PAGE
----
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5 Things I wish I had known before teaching very young learners


Our guest blogger Taylor Grabowski is from California, USA and completed the Trinity CertTESOL, Developing Teacher with Spanish and Teaching Young Learners course at Oxford TEFL Barcelona. She is now a full-time teacher in the school, specializing in Teaching Young Learners. Here, she provides her top tips (and things she wishes she’d known before) for teaching young learners.

teaching young learners tips

You’re pumped and ready to make this the best class ever! You’ve read the articles, watched the videos on YouTube and maybe you’ve even attended a workshop at your school to prepare you for your very first very young learners EFL class. These are all excellent resources and I’m personally very grateful I had access to such a great support network at my language school. However, if you haven’t worked with children before, there is NOTHING that will prepare you for what you are about to take on. My intention isn’t to scare you, but simply to let you know that you are not alone. And who knows? Some of these tips might even help you. In any case, these are the things I wish I had known before I was thrown into the emotional roller coaster that is teaching very young learners:

1. Don’t let their smiles fool you.

Very young learners can be dangerously cute. They’ve got big eyes, bright smiles and say things that make you go “Dawwww.” However, these kids are not dolls but small humans with different personalities, complex emotions and a penchant for boundary-testing. During your first few weeks, they may seem well-behaved enough and might even stop doing something if you tell them to. However, if you haven’t taken advantage of what EFL professional Carol Read calls the “honeymoon” period, you’ll find yourself wanting an annulment!

2. Don’t get discouraged.

Kindergartners don’t see a need to speak English. I’d read this before I started teaching, but I thought I was going to be the hotshot to change all that. I like a good challenge. And then I failed miserably—or so I thought.  Week after week of not hearing any English from my students unless it was part of a song or game was really starting to have an effect on my ego; was I doing something wrong? Was I simply a bad teacher? And then, in the last class of the term before summer, with all the parents there to witness it, a miracle happened. I asked Mónica what she likes to eat. The response? “Chicken and bananas!” I could have cried (in fact, I think I got a little weepy). Even better, the parents began to tell me that their children have been speaking English at home! The point is, don’t give up. In time, your chicken and bananas will come.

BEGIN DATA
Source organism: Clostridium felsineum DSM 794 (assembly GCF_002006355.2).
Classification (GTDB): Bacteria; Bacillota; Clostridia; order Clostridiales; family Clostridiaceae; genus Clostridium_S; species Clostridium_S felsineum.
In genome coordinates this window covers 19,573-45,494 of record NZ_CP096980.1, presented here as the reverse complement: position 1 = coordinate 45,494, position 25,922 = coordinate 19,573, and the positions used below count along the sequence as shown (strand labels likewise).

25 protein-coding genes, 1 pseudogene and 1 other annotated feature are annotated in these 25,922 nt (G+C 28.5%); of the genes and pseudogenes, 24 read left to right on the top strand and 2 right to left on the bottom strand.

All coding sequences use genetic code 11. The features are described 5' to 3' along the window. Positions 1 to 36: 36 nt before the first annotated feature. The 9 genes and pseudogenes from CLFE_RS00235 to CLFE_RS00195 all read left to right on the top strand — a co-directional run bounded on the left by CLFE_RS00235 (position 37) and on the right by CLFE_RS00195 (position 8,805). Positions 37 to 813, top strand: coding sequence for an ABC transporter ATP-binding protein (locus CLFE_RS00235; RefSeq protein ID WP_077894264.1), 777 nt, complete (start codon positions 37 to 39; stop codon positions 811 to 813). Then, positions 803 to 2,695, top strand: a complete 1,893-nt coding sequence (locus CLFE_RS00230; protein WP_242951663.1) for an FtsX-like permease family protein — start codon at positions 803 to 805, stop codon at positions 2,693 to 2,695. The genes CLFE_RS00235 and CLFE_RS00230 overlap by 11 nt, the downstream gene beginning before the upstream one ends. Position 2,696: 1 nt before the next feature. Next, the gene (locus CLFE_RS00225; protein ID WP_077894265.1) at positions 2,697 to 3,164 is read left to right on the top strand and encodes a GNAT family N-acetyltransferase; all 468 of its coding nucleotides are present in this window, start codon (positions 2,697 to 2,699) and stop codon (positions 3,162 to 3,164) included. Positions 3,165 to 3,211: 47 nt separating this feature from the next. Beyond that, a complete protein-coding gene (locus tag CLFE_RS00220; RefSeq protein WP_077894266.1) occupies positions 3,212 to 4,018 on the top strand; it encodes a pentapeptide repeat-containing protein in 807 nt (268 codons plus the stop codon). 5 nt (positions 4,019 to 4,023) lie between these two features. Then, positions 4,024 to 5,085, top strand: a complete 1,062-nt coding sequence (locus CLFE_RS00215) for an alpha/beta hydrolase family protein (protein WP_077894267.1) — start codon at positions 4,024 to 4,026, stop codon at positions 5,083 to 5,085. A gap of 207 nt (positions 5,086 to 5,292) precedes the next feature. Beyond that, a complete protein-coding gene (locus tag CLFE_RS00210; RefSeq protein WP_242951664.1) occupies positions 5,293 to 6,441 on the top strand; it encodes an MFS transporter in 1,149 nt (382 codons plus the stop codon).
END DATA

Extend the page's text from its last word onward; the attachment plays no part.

3. Routine, routine, routine! But what does it mean?

I’m sure you’ve heard this one before: “Ensure you have set in place a classroom routine that will create a safe and structured learning environment.” Some things are easier said than done! In addition to your clearly visible behavior chart and variety of stirrer and settler activities, there are other small things you can do that will make a big difference. Take my pre-class routine for example. After putting their jackets and backpacks in the designated area, the kids sit down for snack. As they munch on Nutella sandwiches, I set up my behavior board, take out my pre-written lesson plan and flashcards, get any music ready, etc. This shouldn’t take more than 4-5 minutes. I sit down with the kids while they’re finishing and ask some review questions. “Martín, what color is this?” and I point to his shirt. I also ask if anyone needs to use the potty. So in 10 minutes, you’ve prevented what could be a major headache!

4. Have a PLAN.

And make sure there are at least 14-17 activities on it, even if they’re simply routine, such as “lining up by the door” and “sing the Clean Up song.” You’re not going to get through all of them, but just knowing that you have something to fall back on in case your song falls flat can really help you feel good about going into class. Take a look at one of my first lessons compared to what I use now. Which one do you think gets me through the hour with my sanity intact? Hint: it’s not the first.

5. Follow through.

“I’m going to talk to your mommy” were magic words the first week or so. Imagine my surprise when the spell lost its mojo after two empty threats! Make sure you and your students know what bad behavior and good behavior look like and that your consequences are swift and fair. If standing on the table means Estela gets knocked down a peg on the behavior board, make sure it happens, no matter how sad she is. And if Lola has helped one of her classmates cut something out, praise and move up a peg! Don’t be afraid to talk to parents if need be. As uncomfortable as it may seem, the parents want their child to succeed even more than you do and will set them straight.

So there you have it. The things that would have saved me headaches and tears had I known them my first year. But that’s all part of the experience, right? Despite my rocky start, I’m proud to say I’m now going on my third year with this age group. Although one of the biggest challenges I’ve ever taken on, teaching Very Young Learners has also got to be the most rewarding. I hope it is for you too!

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If you are interested in teaching English to any age group, you can gain an internationally-recognized certificate by completing the Trinity CertTESOL course. If you would like to develop your teaching skills in a specific area, such as Teaching Young Learners, and gain a certificate to give your CV a boost, take a look at our teacher development courses.

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